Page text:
FINDING RANGE AND NOISEMAKERS: BRUCY HORNSBY AND THE NOISEMAKERS RETURN TO GREENFIELD LAKE

Jul 1 • ARTSY SMARTSY, FEATURE MAIN, MusicNo Comments on FINDING RANGE AND NOISEMAKERS: BRUCY HORNSBY AND THE NOISEMAKERS RETURN TO GREENFIELD LAKE

It has been 28 years since pianist Bruce Hornsby first released his debut album, “The Way It Is,” which helped jumpstart a remarkable musical career. The world-renowned multi-genre artist continues to march on, and with his six-man band, the Noisemakers, they’ve released a 25-track album titled “Bride of the Noisemakers” that contains all live music recorded at their shows between 2007 and 2009. They will be returning to Greenfield Lake Amphitheater at 6:30 p.m. on Saturday, July 5th, to entertain audiences again, thanks to the Penguin 98.3.

michael martin credit

Bruce Hornsby and the Noisemakers return to Wilmington for the second summer in a row to play Greenfield Lake. Photo by Michael Martin

Despite being a world-class musician, Hornsby didn’t begin to play piano until he was 17 years old. From there he dove straight into the world of music headfirst.

“My brother actually turned me on to some great piano-based music,” he tells  encore. “Joe Cocker and Mad Dogs and Englishmen, with Leon Russell and Chris Stainton on piano and organ, and Elton John’s ‘Tumbleweed Connection.’ They still sound fantastic now. So I went from there, figuring out how to play that music, and just kept broadening and expanding.”

Bruce Hornsby and the Range’s first hit single, “The Way It Is,” quickly swept the charts and climbed to number one in 1986. The deep song cruises along with an enticing and soothing piano riff, and leads to the soulful chorus. His lyrics touch on politics and the civil rights movement. Hornsby also enjoyed other hits form the album, such as “Mandolin Rain” and “Every Little Kiss.”

Hornsby has played with quite the impressive list of musicians from his early fame, from Bob Dylan to Stevie Nicks, Eric Clapton to Elton John. In 1988 Hornsby’s went on a seven-year stint playing over 100 shows with the Grateful Dead in the early ‘90s, in a recurring collaboration that continued until the band’s devastating loss of lead singer/guitarist Jerry Garcia in August of 1995. 

Hornsby manages to fill every track, whether an original or someone else’s, with grave emotion. He doesn’t run through songs over and over again and simply perform; Hornsby  listens to them, twists and mixes them up, after he takes them in. His sound is so full and vibrantly flavored with variety it is impossible to place the legend into a single genre. 

“The most rewarding aspect of my career has definitely been the collaborations I’ve been a part of, and the great friendships and relationships that have resulted,” Hornsby states. “The special collaborations are, at this point, too numerous to mention, and it would sound like bragging if I did!”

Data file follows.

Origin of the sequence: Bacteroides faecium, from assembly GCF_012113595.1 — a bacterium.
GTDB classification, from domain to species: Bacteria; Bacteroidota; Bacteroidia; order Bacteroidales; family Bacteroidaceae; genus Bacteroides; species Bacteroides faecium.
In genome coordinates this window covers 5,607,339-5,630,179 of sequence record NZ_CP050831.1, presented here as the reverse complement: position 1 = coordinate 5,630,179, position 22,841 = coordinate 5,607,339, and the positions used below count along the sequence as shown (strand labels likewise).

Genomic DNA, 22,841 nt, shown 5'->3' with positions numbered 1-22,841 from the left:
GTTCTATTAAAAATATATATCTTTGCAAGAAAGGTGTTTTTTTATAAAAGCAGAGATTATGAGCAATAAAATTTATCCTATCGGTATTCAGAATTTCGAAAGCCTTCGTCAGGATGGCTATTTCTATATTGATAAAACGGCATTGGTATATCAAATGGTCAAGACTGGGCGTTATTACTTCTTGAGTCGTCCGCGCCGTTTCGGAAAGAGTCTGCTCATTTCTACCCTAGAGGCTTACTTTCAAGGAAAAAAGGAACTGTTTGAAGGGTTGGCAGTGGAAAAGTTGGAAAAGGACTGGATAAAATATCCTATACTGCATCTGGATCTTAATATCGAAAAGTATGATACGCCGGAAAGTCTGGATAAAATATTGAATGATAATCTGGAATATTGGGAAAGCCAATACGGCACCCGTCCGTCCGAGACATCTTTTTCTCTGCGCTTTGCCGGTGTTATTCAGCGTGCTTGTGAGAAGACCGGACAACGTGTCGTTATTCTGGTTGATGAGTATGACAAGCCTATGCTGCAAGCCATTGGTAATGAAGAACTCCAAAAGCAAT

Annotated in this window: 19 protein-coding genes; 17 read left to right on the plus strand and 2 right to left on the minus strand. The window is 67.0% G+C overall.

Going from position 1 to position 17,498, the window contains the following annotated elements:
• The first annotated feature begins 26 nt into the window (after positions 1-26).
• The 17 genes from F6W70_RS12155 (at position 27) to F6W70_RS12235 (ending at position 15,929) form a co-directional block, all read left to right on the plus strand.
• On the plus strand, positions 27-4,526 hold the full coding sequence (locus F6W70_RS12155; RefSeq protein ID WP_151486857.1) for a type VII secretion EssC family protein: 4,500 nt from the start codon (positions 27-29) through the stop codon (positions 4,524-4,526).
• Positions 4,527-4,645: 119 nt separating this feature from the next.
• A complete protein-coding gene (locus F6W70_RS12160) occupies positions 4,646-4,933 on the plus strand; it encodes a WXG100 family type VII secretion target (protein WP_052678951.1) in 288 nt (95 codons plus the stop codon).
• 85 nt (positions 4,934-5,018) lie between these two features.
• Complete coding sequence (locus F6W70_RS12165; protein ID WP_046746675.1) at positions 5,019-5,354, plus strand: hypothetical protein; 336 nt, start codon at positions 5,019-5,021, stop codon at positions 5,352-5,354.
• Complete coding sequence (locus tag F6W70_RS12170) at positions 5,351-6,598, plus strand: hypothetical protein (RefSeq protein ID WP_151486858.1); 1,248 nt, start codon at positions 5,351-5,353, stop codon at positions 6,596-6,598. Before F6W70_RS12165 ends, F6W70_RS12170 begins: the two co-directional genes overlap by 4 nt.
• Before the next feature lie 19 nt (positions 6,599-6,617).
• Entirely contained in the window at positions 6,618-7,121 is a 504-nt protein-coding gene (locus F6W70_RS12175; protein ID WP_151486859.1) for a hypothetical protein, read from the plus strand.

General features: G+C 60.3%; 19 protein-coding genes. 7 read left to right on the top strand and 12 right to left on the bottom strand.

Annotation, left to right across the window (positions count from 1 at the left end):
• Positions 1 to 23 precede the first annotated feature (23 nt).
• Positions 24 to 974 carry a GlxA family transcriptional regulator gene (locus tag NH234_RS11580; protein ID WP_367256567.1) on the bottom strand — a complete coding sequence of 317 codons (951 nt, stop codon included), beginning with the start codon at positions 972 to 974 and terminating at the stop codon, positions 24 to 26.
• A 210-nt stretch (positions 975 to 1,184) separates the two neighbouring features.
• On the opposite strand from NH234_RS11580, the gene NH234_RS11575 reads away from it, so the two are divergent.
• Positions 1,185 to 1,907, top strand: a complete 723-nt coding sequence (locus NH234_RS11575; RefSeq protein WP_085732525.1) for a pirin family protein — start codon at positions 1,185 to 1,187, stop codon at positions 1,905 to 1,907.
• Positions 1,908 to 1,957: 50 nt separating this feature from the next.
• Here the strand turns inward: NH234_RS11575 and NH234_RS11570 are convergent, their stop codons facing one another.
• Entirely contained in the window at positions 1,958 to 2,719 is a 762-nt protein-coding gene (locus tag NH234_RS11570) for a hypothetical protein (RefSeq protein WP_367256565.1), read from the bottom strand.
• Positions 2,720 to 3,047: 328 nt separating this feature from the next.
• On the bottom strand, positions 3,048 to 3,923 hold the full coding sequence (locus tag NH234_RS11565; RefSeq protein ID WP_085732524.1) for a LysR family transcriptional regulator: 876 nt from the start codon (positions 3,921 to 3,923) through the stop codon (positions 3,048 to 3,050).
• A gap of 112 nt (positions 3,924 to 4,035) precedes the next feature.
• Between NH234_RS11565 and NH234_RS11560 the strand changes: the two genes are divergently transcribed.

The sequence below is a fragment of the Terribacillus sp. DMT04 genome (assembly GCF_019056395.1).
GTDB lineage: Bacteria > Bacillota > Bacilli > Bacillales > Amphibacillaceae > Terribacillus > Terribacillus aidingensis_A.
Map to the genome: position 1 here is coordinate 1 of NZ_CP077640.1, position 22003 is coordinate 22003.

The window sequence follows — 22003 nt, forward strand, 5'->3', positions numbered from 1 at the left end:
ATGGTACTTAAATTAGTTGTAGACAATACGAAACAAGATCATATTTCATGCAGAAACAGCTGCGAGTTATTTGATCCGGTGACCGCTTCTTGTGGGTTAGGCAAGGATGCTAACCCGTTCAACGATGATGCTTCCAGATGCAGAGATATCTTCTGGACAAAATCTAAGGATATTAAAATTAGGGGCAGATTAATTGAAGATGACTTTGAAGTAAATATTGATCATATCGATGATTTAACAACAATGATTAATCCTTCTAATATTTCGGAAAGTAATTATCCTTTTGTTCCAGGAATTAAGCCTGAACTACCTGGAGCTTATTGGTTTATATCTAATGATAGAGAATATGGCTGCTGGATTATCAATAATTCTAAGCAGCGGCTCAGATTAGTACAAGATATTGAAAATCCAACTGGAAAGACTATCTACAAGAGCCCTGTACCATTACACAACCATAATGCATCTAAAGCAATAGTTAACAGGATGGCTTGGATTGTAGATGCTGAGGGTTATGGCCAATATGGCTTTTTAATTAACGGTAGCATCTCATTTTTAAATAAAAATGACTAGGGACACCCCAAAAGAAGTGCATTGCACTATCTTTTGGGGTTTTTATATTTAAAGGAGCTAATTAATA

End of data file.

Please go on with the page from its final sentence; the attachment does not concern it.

While playing with the Grateful Dead, Hornsby also began to tour and record solo albums. His second solo work, “Hot House,” came out in 1995. He brought to the table a type of music that some fans only could dream of, blending a love for blues, jazz, and mixing in the upbeat, choppy sounds of bluegrass. The album cover showcases an imagined jam session between Mr. Bluegrass himself, mandolinist Bill Monroe, and the legendary jazz-soloist Charlie Parker.

“I’m a schooled musician, and I have always been interested in a broad array of music,” Hornsby says. “I’m really interested in playing my instrument well, and so I’ve delved into the study of everything from classical, modern classical, jazz, bluegrass, blues, New Orleans music, folk, ragtime, stride, and on and on.”

In 2000 Hornsby’s music took yet another turn, as he picked up a new crew of amazing instrumentalists for his current band, The Noisemakers. The Noisemakers consisted of John “J.T.” Thomas (keyboardist/organist), JV Collier (bassist), Sonny Emory (drummer), Bobby Read (fiddle) and Doug Derryberry (guitar). Right off the bat, they played 20 consecutive shows at the most popular jazz venue on the West Coast, Yoshi’s Jazz Club in Oakland. They toured shortly after, and it was chronicled by their first album, “Hear Come the Noisemakers,” which consisted of 18 live tracks. Their 2014 summer tour marks the departure of Read and Derryberry; they’re replaced by fiddle and mandolin player Ross Holmes and guitarist Gibb Droll. 

After 19 years playing for RCA Records, Hornsby took a sweeping turn and (with the Noisemakers) released a new acoustically driven album with Columbia Records titled, “Halcyon Days.” 

In 2007 Hornsby took another leap and began touring with Grammy Award winning musician and bluegrass all-star Ricky Skaggs. The music the two made hadn’t really been heard before. It was raw power, so in 2007 they released a bluegrass album and incorporated a jazzy piano in “Ricky Skaggs & Bruce Hornsby.” “I love playing bluegrass, and hope that Ricky and I will be playing together for years and years,” Hornsby exclaims.

Hornsby continues to play a long, colorful parade of shows. Whether he is on his Steinway & Sons grand piano for a solo classical show, or jamming with Ricky Skaggs, or playing an improv medley with the Noisemakers, or performing with the Grateful Dead-influenced bluegrass group Railroad Earth, Hornsby manages to evolve.

Don’t miss Bruce Hornsby and The Noisemakers this Saturday July 5th at the Greenfield Lake Amphitheater. A good time is guaranteed! 

DETAILS:

Bruce Hornsby and the Noisemakers

Saturday, July 5th, 6:30 p.m.
Tickets: $35 adv. | $40 day of
Greenfield Lake Amphitheater
www.portcitydaily.com/concerts

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